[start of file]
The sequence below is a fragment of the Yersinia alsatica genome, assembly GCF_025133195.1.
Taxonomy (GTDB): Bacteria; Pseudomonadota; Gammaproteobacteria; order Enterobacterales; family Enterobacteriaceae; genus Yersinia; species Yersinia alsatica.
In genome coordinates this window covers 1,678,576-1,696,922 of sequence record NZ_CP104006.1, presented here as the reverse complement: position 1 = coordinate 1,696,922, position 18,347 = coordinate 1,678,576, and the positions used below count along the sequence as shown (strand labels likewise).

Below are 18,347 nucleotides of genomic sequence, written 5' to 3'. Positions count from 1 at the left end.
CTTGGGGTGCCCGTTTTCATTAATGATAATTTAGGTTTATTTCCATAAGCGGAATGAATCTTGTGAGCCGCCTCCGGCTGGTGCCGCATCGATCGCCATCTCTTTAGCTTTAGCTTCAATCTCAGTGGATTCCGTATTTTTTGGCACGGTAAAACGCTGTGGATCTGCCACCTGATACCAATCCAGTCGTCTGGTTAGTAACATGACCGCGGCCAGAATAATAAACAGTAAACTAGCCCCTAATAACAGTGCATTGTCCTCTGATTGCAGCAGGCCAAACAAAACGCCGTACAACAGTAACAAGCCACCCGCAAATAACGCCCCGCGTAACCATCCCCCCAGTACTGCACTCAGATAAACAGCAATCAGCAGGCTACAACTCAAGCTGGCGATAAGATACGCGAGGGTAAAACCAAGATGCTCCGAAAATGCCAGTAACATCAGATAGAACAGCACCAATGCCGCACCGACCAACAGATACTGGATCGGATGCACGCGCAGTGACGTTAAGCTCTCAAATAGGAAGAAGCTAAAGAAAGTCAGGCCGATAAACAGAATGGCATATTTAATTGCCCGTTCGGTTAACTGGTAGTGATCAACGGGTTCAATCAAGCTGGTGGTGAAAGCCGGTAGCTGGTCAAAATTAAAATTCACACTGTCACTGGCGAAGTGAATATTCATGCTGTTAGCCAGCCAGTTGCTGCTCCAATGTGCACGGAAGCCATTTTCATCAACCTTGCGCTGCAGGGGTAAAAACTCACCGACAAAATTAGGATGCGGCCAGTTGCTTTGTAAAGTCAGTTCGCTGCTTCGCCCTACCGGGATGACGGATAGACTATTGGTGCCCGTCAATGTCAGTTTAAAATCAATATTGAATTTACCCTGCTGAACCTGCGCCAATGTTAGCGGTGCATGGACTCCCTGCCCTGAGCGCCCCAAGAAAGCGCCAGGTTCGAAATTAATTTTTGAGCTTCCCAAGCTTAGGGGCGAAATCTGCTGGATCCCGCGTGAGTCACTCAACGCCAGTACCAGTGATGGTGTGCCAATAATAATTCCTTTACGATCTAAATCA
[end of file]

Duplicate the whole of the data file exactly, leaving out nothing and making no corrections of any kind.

The sequence below is a fragment of the Yersinia alsatica genome, assembly GCF_025133195.1.
Taxonomy (GTDB): Bacteria; Pseudomonadota; Gammaproteobacteria; order Enterobacterales; family Enterobacteriaceae; genus Yersinia; species Yersinia alsatica.
In genome coordinates this window covers 1,678,576-1,696,922 of sequence record NZ_CP104006.1, presented here as the reverse complement: position 1 = coordinate 1,696,922, position 18,347 = coordinate 1,678,576, and the positions used below count along the sequence as shown (strand labels likewise).

Below are 18,347 nucleotides of genomic sequence, written 5' to 3'. Positions count from 1 at the left end.
CTTGGGGTGCCCGTTTTCATTAATGATAATTTAGGTTTATTTCCATAAGCGGAATGAATCTTGTGAGCCGCCTCCGGCTGGTGCCGCATCGATCGCCATCTCTTTAGCTTTAGCTTCAATCTCAGTGGATTCCGTATTTTTTGGCACGGTAAAACGCTGTGGATCTGCCACCTGATACCAATCCAGTCGTCTGGTTAGTAACATGACCGCGGCCAGAATAATAAACAGTAAACTAGCCCCTAATAACAGTGCATTGTCCTCTGATTGCAGCAGGCCAAACAAAACGCCGTACAACAGTAACAAGCCACCCGCAAATAACGCCCCGCGTAACCATCCCCCCAGTACTGCACTCAGATAAACAGCAATCAGCAGGCTACAACTCAAGCTGGCGATAAGATACGCGAGGGTAAAACCAAGATGCTCCGAAAATGCCAGTAACATCAGATAGAACAGCACCAATGCCGCACCGACCAACAGATACTGGATCGGATGCACGCGCAGTGACGTTAAGCTCTCAAATAGGAAGAAGCTAAAGAAAGTCAGGCCGATAAACAGAATGGCATATTTAATTGCCCGTTCGGTTAACTGGTAGTGATCAACGGGTTCAATCAAGCTGGTGGTGAAAGCCGGTAGCTGGTCAAAATTAAAATTCACACTGTCACTGGCGAAGTGAATATTCATGCTGTTAGCCAGCCAGTTGCTGCTCCAATGTGCACGGAAGCCATTTTCATCAACCTTGCGCTGCAGGGGTAAAAACTCACCGACAAAATTAGGATGCGGCCAGTTGCTTTGTAAAGTCAGTTCGCTGCTTCGCCCTACCGGGATGACGGATAGACTATTGGTGCCCGTCAATGTCAGTTTAAAATCAATATTGAATTTACCCTGCTGAACCTGCGCCAATGTTAGCGGTGCATGGACTCCCTGCCCTGAGCGCCCCAAGAAAGCGCCAGGTTCGAAATTAATTTTTGAGCTTCCCAAGCTTAGGGGCGAAATCTGCTGGATCCCGCGTGAGTCACTCAACGCCAGTACCAGTGATGGTGTGCCAATAATAATTCCTTTACGATCTAAATCA